The past few days have been sad for many Americans, especially Californians. One of our true trailblazing women — in fact the first woman from the Golden State to become a U.S. Senator — passed away. Being one of the first woman to become U.S. Senators was just one of the accomplishments of the late Senator Dianne Feinstein.
In 1978 Feinstein was ready to get out of politics. A bomb was found at her home and her windows had been shot out. Bu the beloved senator became the mayor of San Francisco when her predecessor George Moscone and Supervisor Harvey Milk were assassinated by a member of the city government.
In 1984 Feinstein was in consideration to be the running mate to the former vice president Walter Mondale, but Geraldine Ferraro (D-NY) got the call.
From 1978 to 1992 Diane Feinstein became a strong leader in California politics.
That all happened before I made my permanent move to California. I immediately registered to vote because California was about to make history: Two women from the Democratic Party were running to fill both of the state’s U.S. Senate seats.
In what can only be an oddity, the elections for those two senate seats, which aren’t supposed to be decided in the same year, were about to make history. The two women went on to win their elections. Besides my vote for Bill Clinton and Al Gore, I voted for both Feinstein and Boxer and a number of other down ballot Democrats.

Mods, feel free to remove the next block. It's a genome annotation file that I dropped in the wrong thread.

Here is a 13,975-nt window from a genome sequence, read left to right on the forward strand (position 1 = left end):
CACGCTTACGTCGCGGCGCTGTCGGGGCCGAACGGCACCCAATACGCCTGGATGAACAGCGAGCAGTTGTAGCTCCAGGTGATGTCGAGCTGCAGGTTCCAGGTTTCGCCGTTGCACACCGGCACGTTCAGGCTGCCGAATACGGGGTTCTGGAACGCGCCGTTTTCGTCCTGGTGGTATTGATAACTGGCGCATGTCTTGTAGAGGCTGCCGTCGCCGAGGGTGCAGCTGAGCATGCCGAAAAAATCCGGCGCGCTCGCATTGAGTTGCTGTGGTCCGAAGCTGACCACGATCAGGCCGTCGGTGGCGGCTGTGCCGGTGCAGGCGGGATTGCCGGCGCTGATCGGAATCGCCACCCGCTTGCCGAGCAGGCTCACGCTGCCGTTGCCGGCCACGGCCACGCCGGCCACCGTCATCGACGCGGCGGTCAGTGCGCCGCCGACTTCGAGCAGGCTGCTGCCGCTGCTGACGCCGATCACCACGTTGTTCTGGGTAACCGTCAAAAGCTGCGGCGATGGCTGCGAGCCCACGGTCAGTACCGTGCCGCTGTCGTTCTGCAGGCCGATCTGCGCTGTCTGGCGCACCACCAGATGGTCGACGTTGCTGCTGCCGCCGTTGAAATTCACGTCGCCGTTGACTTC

In 1994 Feinstein helped push through the Desert Protection Act which changed the designations of several wildlife areas from national monuments to national parks. Death Valley National Park, Joshua Tree National Park and the Mojave National Preserve which, many thought (and think) could save The Mojave Desert Tortoise and other threatened species.
Recently a wild fire torched much of the Mojave National Preserve, which no doubt has put severe pressure on the tortoise and other endangered species. It’s always been a mystery to me why there are several different levels of endangered plants or animals: Not Evaluated, Data Deficient, Least Concern, Near Threatened, Vulnerable, Endangered, Critically Endangered, Extinct in the Wild and Extinct.
We have to include the flora as well. After the wild fire that tore through Joshua Tree National Park, Joshua Trees are now critically endangered. The tortoise is endangered.
Thanks to Senator Dianne Feinstein these plants and animals are now protected.
In that same year Feinstein pushed through the assault weapons ban that made it illegal to manufacture, transfer or own assault style weapons. But due to the stranglehold the NRA and other pro-gun groups have on congress it had a sunset date: September 13, 2004.